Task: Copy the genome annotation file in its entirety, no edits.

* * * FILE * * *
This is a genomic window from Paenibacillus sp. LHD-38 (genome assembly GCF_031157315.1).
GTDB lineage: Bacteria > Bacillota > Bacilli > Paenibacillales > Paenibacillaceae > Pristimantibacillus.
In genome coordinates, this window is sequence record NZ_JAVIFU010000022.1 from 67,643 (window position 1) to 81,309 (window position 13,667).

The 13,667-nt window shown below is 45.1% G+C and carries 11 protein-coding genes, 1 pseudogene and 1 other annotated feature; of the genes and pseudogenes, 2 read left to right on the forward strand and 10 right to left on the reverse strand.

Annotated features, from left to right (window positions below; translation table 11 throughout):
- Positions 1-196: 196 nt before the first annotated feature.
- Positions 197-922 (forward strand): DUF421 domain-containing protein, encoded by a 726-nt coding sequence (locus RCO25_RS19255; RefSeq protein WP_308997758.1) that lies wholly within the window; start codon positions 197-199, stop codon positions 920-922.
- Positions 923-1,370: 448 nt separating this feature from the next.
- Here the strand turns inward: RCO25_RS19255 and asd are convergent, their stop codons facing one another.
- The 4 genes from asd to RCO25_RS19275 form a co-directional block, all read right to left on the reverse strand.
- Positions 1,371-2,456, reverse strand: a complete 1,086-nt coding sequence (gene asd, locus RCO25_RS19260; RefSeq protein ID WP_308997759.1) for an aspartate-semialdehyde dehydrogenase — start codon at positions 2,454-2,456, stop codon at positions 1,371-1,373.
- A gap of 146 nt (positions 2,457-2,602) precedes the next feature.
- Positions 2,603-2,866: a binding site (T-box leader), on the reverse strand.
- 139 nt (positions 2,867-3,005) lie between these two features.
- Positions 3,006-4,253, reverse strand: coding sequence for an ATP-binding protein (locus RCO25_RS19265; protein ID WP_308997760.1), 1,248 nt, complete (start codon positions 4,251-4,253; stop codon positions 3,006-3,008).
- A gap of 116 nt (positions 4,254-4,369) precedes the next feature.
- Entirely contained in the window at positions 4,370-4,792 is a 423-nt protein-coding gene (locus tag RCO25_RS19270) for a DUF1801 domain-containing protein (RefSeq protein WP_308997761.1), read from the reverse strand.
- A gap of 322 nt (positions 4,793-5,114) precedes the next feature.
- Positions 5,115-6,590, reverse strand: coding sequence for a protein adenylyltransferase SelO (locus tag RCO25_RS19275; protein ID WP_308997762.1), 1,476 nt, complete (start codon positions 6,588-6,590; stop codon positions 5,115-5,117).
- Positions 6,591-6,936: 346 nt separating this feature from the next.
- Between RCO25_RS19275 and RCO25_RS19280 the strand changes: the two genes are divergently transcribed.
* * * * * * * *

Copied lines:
This is a genomic window from Paenibacillus sp. LHD-38 (genome assembly GCF_031157315.1).
GTDB lineage: Bacteria > Bacillota > Bacilli > Paenibacillales > Paenibacillaceae > Pristimantibacillus.
In genome coordinates, this window is sequence record NZ_JAVIFU010000022.1 from 67,643 (window position 1) to 81,309 (window position 13,667).

The 13,667-nt window shown below is 45.1% G+C and carries 11 protein-coding genes, 1 pseudogene and 1 other annotated feature; of the genes and pseudogenes, 2 read left to right on the forward strand and 10 right to left on the reverse strand.

Annotated features, from left to right (window positions below; translation table 11 throughout):
- Positions 1-196: 196 nt before the first annotated feature.
- Positions 197-922 (forward strand): DUF421 domain-containing protein, encoded by a 726-nt coding sequence (locus RCO25_RS19255; RefSeq protein WP_308997758.1) that lies wholly within the window; start codon positions 197-199, stop codon positions 920-922.
- Positions 923-1,370: 448 nt separating this feature from the next.
- Here the strand turns inward: RCO25_RS19255 and asd are convergent, their stop codons facing one another.
- The 4 genes from asd to RCO25_RS19275 form a co-directional block, all read right to left on the reverse strand.
- Positions 1,371-2,456, reverse strand: a complete 1,086-nt coding sequence (gene asd, locus RCO25_RS19260; RefSeq protein ID WP_308997759.1) for an aspartate-semialdehyde dehydrogenase — start codon at positions 2,454-2,456, stop codon at positions 1,371-1,373.
- A gap of 146 nt (positions 2,457-2,602) precedes the next feature.
- Positions 2,603-2,866: a binding site (T-box leader), on the reverse strand.
- 139 nt (positions 2,867-3,005) lie between these two features.
- Positions 3,006-4,253, reverse strand: coding sequence for an ATP-binding protein (locus RCO25_RS19265; protein ID WP_308997760.1), 1,248 nt, complete (start codon positions 4,251-4,253; stop codon positions 3,006-3,008).
- A gap of 116 nt (positions 4,254-4,369) precedes the next feature.
- Entirely contained in the window at positions 4,370-4,792 is a 423-nt protein-coding gene (locus tag RCO25_RS19270) for a DUF1801 domain-containing protein (RefSeq protein WP_308997761.1), read from the reverse strand.
- A gap of 322 nt (positions 4,793-5,114) precedes the next feature.
- Positions 5,115-6,590, reverse strand: coding sequence for a protein adenylyltransferase SelO (locus tag RCO25_RS19275; protein ID WP_308997762.1), 1,476 nt, complete (start codon positions 6,588-6,590; stop codon positions 5,115-5,117).
- Positions 6,591-6,936: 346 nt separating this feature from the next.
- Between RCO25_RS19275 and RCO25_RS19280 the strand changes: the two genes are divergently transcribed.